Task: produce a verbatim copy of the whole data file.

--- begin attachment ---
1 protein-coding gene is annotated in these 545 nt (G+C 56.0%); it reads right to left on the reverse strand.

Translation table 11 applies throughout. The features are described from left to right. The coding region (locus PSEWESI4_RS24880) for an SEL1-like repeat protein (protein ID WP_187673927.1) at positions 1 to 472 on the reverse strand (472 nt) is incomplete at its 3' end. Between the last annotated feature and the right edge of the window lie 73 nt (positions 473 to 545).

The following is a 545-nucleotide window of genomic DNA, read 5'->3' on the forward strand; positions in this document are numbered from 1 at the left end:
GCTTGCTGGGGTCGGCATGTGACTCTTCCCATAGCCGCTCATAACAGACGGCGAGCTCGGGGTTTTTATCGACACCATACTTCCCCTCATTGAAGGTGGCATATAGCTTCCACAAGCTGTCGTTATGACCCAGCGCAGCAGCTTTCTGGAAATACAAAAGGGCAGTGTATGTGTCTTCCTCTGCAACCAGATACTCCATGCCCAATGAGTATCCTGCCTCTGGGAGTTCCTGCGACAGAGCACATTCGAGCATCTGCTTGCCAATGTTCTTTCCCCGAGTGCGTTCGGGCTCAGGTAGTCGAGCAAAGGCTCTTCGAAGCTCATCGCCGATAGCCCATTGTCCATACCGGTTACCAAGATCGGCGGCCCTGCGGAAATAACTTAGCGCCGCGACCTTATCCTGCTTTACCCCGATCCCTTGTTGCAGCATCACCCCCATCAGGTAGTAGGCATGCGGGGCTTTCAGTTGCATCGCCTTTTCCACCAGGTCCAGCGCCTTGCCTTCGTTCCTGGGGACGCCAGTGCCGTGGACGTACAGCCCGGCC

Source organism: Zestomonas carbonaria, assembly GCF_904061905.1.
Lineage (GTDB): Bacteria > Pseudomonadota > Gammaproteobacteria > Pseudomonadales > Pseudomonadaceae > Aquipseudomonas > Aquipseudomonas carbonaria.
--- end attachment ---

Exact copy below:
1 protein-coding gene is annotated in these 545 nt (G+C 56.0%); it reads right to left on the reverse strand.

Translation table 11 applies throughout. The features are described from left to right. The coding region (locus PSEWESI4_RS24880) for an SEL1-like repeat protein (protein ID WP_187673927.1) at positions 1 to 472 on the reverse strand (472 nt) is incomplete at its 3' end. Between the last annotated feature and the right edge of the window lie 73 nt (positions 473 to 545).

The following is a 545-nucleotide window of genomic DNA, read 5'->3' on the forward strand; positions in this document are numbered from 1 at the left end:
GCTTGCTGGGGTCGGCATGTGACTCTTCCCATAGCCGCTCATAACAGACGGCGAGCTCGGGGTTTTTATCGACACCATACTTCCCCTCATTGAAGGTGGCATATAGCTTCCACAAGCTGTCGTTATGACCCAGCGCAGCAGCTTTCTGGAAATACAAAAGGGCAGTGTATGTGTCTTCCTCTGCAACCAGATACTCCATGCCCAATGAGTATCCTGCCTCTGGGAGTTCCTGCGACAGAGCACATTCGAGCATCTGCTTGCCAATGTTCTTTCCCCGAGTGCGTTCGGGCTCAGGTAGTCGAGCAAAGGCTCTTCGAAGCTCATCGCCGATAGCCCATTGTCCATACCGGTTACCAAGATCGGCGGCCCTGCGGAAATAACTTAGCGCCGCGACCTTATCCTGCTTTACCCCGATCCCTTGTTGCAGCATCACCCCCATCAGGTAGTAGGCATGCGGGGCTTTCAGTTGCATCGCCTTTTCCACCAGGTCCAGCGCCTTGCCTTCGTTCCTGGGGACGCCAGTGCCGTGGACGTACAGCCCGGCC

Source organism: Zestomonas carbonaria, assembly GCF_904061905.1.
Lineage (GTDB): Bacteria > Pseudomonadota > Gammaproteobacteria > Pseudomonadales > Pseudomonadaceae > Aquipseudomonas > Aquipseudomonas carbonaria.